Palmitas Hall(57), Cedritos Hall(58) and the La Cienega Center(59) were opened.

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The School of Environmental Design building(7) was completed.


1972(April 6)

Dedication of the W.K. Kellogg Horse Center(29).


1972(June 1)

The name of the college was changed to California State Polytechnic University, Pomona.


1972(April 6)

Dedication of the W.K. Kellogg Horse Center(29).


1974(October 17)

Dedication of the University Union(35).


1975 (September 15)

The Polywagen (Tram) began operation, carrying students, faculty and staff from parking lots to campus buildings.



The School of Science building(8) was opened.


1978(March 29)

The 157 acre Voorhis campus was sold for $2.31 million to the Pacific Coast Baptist Bible College who had leased the property for the previous seven years. The Voorhis campus was sold to raise funds to purchase 100 acres of land bordering on the northwest side of the Cal Poly Kellogg campus.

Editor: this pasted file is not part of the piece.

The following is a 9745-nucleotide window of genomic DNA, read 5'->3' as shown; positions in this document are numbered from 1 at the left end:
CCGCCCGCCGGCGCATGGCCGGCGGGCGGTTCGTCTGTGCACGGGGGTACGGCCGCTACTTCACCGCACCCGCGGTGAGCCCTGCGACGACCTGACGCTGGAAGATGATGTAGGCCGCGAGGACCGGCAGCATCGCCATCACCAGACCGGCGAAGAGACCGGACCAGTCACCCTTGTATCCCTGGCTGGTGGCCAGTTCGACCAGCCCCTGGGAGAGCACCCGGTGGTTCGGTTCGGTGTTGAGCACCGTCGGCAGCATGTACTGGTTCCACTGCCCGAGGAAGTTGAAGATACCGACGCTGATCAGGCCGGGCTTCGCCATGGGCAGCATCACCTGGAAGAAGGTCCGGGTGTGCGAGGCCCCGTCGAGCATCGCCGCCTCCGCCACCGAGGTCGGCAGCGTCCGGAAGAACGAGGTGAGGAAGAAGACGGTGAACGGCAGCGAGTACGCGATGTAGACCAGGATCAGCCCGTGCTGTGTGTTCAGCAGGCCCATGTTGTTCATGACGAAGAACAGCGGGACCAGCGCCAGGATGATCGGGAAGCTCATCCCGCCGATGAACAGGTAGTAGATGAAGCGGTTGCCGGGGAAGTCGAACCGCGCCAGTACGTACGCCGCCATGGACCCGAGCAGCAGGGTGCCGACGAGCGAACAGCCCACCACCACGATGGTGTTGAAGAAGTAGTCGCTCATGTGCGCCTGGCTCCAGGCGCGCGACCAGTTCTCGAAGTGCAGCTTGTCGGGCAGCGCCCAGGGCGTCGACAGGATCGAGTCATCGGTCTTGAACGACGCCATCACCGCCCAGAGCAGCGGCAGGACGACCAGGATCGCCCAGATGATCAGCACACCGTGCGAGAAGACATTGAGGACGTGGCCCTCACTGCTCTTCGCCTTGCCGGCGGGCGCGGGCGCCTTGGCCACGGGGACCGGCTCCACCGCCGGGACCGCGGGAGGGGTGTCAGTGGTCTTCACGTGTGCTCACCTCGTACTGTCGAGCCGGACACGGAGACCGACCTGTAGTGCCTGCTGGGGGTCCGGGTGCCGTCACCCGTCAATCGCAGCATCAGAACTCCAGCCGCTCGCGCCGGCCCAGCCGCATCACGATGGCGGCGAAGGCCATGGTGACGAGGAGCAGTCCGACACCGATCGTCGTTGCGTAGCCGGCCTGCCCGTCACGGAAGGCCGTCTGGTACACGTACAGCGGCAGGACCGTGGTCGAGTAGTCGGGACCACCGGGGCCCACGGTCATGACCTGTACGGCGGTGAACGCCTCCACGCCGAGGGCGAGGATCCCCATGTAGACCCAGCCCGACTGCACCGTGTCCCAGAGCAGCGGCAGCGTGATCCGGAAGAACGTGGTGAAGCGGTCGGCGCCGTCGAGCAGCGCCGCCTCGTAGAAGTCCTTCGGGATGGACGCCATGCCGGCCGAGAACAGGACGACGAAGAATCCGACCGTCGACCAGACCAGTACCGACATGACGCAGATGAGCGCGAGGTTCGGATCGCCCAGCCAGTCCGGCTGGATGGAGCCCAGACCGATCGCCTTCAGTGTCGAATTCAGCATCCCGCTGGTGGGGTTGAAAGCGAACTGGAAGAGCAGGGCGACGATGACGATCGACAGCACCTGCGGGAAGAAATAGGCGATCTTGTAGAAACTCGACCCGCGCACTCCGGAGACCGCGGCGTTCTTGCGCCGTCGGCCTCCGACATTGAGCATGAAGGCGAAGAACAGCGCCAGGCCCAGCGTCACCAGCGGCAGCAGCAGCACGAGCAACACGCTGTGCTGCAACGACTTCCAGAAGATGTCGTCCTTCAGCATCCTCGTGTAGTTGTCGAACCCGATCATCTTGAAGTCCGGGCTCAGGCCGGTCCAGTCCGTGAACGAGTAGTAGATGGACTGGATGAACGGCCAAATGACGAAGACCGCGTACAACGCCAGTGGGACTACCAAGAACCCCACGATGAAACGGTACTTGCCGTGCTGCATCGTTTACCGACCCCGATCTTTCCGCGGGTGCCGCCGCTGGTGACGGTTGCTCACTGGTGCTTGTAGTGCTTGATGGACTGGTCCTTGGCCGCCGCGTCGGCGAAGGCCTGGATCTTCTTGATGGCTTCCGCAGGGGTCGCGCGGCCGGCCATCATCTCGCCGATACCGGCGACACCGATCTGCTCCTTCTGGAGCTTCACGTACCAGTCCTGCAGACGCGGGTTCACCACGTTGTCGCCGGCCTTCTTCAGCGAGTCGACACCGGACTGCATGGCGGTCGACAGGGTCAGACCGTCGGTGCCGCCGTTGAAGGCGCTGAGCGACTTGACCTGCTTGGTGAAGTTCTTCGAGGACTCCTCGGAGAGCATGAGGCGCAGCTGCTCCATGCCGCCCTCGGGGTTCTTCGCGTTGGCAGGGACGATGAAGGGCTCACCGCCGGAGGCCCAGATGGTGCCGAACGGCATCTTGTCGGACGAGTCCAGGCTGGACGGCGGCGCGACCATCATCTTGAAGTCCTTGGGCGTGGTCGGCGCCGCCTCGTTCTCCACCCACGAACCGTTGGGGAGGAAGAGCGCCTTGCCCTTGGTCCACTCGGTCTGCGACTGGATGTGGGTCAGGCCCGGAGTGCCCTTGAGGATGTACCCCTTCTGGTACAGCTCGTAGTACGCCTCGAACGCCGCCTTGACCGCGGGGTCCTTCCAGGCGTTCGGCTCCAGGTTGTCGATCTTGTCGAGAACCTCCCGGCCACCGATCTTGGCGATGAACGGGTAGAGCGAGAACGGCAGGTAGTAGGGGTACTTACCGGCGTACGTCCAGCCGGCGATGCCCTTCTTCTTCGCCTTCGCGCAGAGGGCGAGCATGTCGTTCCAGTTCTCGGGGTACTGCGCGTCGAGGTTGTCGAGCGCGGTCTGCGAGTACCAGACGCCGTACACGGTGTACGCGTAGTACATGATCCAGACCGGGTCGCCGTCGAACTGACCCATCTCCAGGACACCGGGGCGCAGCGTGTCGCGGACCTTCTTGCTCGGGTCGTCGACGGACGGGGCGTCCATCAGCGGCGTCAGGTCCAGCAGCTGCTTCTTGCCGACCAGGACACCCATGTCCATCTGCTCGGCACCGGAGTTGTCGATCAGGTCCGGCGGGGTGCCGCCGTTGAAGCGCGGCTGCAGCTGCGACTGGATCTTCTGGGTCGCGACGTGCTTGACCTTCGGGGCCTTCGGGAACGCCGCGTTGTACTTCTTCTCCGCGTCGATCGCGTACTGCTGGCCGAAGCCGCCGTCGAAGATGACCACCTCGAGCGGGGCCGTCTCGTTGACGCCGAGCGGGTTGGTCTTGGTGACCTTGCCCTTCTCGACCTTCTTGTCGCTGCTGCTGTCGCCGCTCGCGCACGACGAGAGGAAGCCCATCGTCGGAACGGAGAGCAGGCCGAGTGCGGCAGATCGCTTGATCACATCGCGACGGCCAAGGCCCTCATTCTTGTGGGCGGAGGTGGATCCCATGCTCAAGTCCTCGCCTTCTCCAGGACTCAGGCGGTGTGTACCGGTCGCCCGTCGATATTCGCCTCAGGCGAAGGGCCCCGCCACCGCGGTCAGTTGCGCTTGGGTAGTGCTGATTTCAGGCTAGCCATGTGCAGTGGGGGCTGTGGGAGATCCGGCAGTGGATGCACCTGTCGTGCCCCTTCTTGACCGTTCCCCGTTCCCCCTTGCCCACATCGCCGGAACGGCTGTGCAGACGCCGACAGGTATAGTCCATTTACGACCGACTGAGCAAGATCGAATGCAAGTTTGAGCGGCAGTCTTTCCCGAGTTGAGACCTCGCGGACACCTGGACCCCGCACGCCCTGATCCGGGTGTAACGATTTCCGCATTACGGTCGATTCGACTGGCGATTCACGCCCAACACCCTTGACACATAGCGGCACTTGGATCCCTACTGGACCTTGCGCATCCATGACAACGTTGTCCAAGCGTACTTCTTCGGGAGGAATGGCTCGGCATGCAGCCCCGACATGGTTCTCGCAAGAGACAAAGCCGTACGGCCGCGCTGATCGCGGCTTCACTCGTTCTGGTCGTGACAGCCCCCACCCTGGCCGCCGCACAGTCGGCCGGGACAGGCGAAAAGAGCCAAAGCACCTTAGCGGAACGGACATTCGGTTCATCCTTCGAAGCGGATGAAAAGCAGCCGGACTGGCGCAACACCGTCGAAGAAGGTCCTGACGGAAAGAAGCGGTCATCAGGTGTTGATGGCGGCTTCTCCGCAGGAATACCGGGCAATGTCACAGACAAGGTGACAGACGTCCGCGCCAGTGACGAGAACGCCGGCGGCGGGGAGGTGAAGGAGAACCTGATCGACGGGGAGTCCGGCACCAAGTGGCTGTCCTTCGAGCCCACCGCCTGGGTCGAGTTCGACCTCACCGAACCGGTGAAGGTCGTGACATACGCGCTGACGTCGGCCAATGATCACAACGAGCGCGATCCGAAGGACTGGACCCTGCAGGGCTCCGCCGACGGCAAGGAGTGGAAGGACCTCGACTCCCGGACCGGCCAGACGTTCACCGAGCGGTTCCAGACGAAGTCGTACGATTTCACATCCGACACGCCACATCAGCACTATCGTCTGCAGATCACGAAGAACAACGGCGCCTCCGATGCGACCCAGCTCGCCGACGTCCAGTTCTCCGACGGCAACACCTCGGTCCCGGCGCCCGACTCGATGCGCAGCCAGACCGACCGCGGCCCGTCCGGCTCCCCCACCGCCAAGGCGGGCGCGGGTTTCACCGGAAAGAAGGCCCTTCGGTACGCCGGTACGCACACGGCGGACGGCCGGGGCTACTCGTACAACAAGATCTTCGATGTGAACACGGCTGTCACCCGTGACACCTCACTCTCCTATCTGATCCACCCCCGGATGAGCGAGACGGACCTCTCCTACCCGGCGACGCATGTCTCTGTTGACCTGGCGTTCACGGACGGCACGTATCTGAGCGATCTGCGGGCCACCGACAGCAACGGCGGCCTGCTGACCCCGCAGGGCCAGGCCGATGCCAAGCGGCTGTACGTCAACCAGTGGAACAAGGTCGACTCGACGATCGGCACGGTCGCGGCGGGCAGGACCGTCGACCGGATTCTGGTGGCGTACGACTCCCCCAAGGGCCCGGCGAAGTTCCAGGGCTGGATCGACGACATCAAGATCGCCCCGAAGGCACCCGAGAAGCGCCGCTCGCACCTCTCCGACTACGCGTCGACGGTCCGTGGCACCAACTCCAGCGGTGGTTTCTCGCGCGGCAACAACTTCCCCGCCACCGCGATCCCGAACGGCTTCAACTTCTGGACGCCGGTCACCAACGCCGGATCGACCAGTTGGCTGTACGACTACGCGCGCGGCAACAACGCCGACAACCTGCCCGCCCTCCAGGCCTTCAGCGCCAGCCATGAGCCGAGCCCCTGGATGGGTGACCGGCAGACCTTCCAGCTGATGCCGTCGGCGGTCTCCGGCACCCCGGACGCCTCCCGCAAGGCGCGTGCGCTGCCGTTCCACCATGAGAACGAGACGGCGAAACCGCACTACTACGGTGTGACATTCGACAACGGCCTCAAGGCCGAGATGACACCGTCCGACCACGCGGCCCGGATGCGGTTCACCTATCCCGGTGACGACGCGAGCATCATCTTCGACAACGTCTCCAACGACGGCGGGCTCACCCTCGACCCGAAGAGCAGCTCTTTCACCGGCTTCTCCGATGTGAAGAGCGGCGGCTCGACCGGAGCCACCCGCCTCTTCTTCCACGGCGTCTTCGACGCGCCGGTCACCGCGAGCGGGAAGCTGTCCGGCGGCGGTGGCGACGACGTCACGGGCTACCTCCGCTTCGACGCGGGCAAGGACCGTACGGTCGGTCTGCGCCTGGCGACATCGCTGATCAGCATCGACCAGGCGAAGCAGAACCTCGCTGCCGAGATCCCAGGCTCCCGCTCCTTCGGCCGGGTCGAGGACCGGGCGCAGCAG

1978(October 31)

Inauguration of Dr. Hugh O. La Bounty, Jr. on October 31 as President of Cal Poly, Pomona. Dr. La Bounty joined the faculty in 1953 and had served as Acting President since 1977.

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1981(April 30)

Dedication of Union Plaza(26) on April 30. The original Arabian Horse Stables had been remodeled to create Union Plaza, a center for student organizations.


1983 (June 29)

Groundbreaking ceremony for the Voorhis Ecological Reserve took place.


1984 (April 14)

The University Office Building(94) was dedicated.


1985 (September 22)

The University Village Apartments were opened.

The apartments were constructed with Cal Poly Kellogg Unit funds. The project offered 400 additional living spaces for Cal Poly students.


1986 (September 18)